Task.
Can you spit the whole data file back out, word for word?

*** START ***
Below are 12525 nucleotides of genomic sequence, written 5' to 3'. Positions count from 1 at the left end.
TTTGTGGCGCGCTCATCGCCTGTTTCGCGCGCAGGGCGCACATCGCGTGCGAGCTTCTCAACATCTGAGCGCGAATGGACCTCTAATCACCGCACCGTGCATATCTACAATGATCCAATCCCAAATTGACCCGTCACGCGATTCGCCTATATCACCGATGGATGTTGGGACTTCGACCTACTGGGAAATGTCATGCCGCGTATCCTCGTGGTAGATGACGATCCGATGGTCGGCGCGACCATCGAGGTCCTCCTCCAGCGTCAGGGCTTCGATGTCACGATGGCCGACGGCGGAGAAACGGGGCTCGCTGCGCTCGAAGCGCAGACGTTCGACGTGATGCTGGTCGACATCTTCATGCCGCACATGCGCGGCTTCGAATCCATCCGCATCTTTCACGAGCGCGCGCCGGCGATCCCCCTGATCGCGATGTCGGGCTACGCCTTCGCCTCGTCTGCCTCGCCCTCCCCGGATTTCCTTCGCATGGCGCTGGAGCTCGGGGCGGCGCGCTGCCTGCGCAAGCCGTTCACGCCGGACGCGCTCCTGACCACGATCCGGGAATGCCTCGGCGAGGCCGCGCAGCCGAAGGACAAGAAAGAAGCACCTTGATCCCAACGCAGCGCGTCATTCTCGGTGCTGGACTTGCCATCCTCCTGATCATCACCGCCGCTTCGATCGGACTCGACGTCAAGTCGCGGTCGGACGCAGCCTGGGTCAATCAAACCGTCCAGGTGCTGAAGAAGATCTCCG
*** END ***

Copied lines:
Below are 12525 nucleotides of genomic sequence, written 5' to 3'. Positions count from 1 at the left end.
TTTGTGGCGCGCTCATCGCCTGTTTCGCGCGCAGGGCGCACATCGCGTGCGAGCTTCTCAACATCTGAGCGCGAATGGACCTCTAATCACCGCACCGTGCATATCTACAATGATCCAATCCCAAATTGACCCGTCACGCGATTCGCCTATATCACCGATGGATGTTGGGACTTCGACCTACTGGGAAATGTCATGCCGCGTATCCTCGTGGTAGATGACGATCCGATGGTCGGCGCGACCATCGAGGTCCTCCTCCAGCGTCAGGGCTTCGATGTCACGATGGCCGACGGCGGAGAAACGGGGCTCGCTGCGCTCGAAGCGCAGACGTTCGACGTGATGCTGGTCGACATCTTCATGCCGCACATGCGCGGCTTCGAATCCATCCGCATCTTTCACGAGCGCGCGCCGGCGATCCCCCTGATCGCGATGTCGGGCTACGCCTTCGCCTCGTCTGCCTCGCCCTCCCCGGATTTCCTTCGCATGGCGCTGGAGCTCGGGGCGGCGCGCTGCCTGCGCAAGCCGTTCACGCCGGACGCGCTCCTGACCACGATCCGGGAATGCCTCGGCGAGGCCGCGCAGCCGAAGGACAAGAAAGAAGCACCTTGATCCCAACGCAGCGCGTCATTCTCGGTGCTGGACTTGCCATCCTCCTGATCATCACCGCCGCTTCGATCGGACTCGACGTCAAGTCGCGGTCGGACGCAGCCTGGGTCAATCAAACCGTCCAGGTGCTGAAGAAGATCTCCG